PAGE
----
Wood Veneer vs. Laminate: Which is Right for Your Workplace?

Deciding on office furniture can be a difficult task, often starting with the material you want to use in the pieces. Appearance, durability and price point are all key factors to weigh in when deciding the pros and cons of your furniture material choice. Two of the most common options are wood veneer and laminate.

What’s the Difference?

Man-Made Product.
Laminate furniture is a man-made product manufactured from synthetic material used to look like wood. There are two types of laminates High-Pressure and Low-Pressure laminates. High-pressure laminates are more commonly used and are made of multiple layers of resin-treated paper fused together during manufacturing. Low-pressure laminate is made of a single-wear layer over a single decorative sheet. Since laminate is manufactured, it is a heat- and scratch-resistant material that makes it easier to care for than wood veneer.


  • Lower cost: Laminate products are easier to produce, making them less expensive than wood veneer
  • Easy to care for: Laminate can be cleaned with a number of countertop cleaners and is easily cleaned and maintained
  • Resistance: Laminate is made to be resistant to heat and damage. Laminate can scratch with harsh abuse, however much more durable than wood


  • Lower quality: Made from synthetic materials, laminate is lower quality than wood
  • Manufactured look: Low-quality laminate lacks a realistic look because of the manufactured wood grain
  • Limited lifespan: Laminate does not offer the longevity that wood veneer does


The Real Deal.
Wood veneer is a thin layer of real wood that applies to a plywood base. The appearance of the grain in wood comes from slicing through the growth rings of a tree and can vary depending on the angle at which the wood is sliced. Since wood is a natural material, it inherently is a softer material and susceptible to scratches. Depending on the type of finish used on top of the wood, some can prevent scratches or are stronger than others.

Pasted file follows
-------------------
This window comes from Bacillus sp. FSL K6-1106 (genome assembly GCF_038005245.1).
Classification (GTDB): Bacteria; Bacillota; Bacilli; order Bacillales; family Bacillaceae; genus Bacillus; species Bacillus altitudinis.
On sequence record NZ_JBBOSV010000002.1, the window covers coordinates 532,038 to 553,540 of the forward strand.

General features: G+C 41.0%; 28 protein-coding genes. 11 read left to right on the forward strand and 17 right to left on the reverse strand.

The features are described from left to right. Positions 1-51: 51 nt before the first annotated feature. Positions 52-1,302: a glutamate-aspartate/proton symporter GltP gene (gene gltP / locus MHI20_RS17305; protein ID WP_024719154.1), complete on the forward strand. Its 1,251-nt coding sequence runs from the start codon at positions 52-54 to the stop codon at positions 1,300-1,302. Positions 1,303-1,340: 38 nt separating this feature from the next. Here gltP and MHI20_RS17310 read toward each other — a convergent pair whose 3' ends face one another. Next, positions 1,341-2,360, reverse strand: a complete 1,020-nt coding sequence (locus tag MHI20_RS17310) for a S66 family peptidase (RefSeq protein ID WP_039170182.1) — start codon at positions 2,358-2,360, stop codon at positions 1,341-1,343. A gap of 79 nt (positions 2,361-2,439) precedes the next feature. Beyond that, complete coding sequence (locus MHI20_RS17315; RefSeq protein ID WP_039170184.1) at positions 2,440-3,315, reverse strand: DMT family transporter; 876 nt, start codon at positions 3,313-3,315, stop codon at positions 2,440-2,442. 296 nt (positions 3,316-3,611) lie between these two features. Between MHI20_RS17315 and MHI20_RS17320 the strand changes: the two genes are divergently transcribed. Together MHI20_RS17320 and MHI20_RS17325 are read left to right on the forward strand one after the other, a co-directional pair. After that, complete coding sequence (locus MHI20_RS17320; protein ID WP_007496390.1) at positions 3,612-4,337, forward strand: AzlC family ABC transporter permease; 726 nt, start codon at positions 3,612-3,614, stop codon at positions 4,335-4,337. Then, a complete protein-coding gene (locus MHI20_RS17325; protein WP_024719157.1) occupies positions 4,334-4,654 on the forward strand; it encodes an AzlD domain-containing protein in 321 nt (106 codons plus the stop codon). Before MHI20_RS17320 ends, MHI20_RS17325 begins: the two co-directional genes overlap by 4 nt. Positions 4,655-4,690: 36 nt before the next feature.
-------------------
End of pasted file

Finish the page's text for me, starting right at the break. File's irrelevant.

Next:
• Authentic look: Veneer is a thin layer of real wood with natural imperfections creating a unique look
  • Stable: Being glued to a stabled structure means the surface is not prone to warping or splitting
  • Refinishing: Since the veneer is made of real wood you can refinish it like a solid piece of wood


  • Less scratch-resistant: While overall durable, veneers are susceptible to scratches more than laminate
  • Light exposure: Exposure to UV light, both from the sun and artificial, can cause color change and aging in your veneer
  • Susceptible to water damage: Prolonged expose to water and wet conditions can damage the veneer


What’s Do the Experts Think?

Senior Account Manager, Melissa Ailts, offers her opinion on what’s best for your office:

“In my 30 years in the commercial interiors industry, I have seen many changes in surface materials. When I first began my career, wood grain laminates were not pretty. They appeared to be very plastic and looked man-made as they were a “picture” of a slice of wood veneer and were very uniform. Over the years, we have seen huge advances in the appearance of laminate surfaces. The beauty of laminate is the durability, but the tradeoff was the appearance.

Veneers were always admired for their beauty with the sheen and natural graining, but after a few months of use, they would start to show damage and signs of wear.  Today’s wood grain laminates now offer the best of both worlds, beauty, and durability.

When I work with my clients, I advise them to use laminate surfaces as it is a win-win for them.”

Things to Consider:

1. Length of Investment.
How long do you plan on keeping your office furniture? Are you looking to buy a temporary piece, or are you wanting to invest a higher-quality? If you are wanting a long-term investment, along with a classic look, wood veneer is your best bet. Wood veneer desks make a great statement piece in areas such as reception and executive offices, where clients often visit.

2. Location. Location. Location.
Will this furniture be located in an area that is intended for high usage? If so, this could play a role in the furniture you want to buy. Laminate is less likely to get damaged from office traffic than wood veneer and is often used in workstations and busy areas of the workplace for this reason.


Ready to consider buying new furniture? Will you choose a laminate or wood?

Call or send us a message! Our experienced team will find you the perfect furniture for you and your company.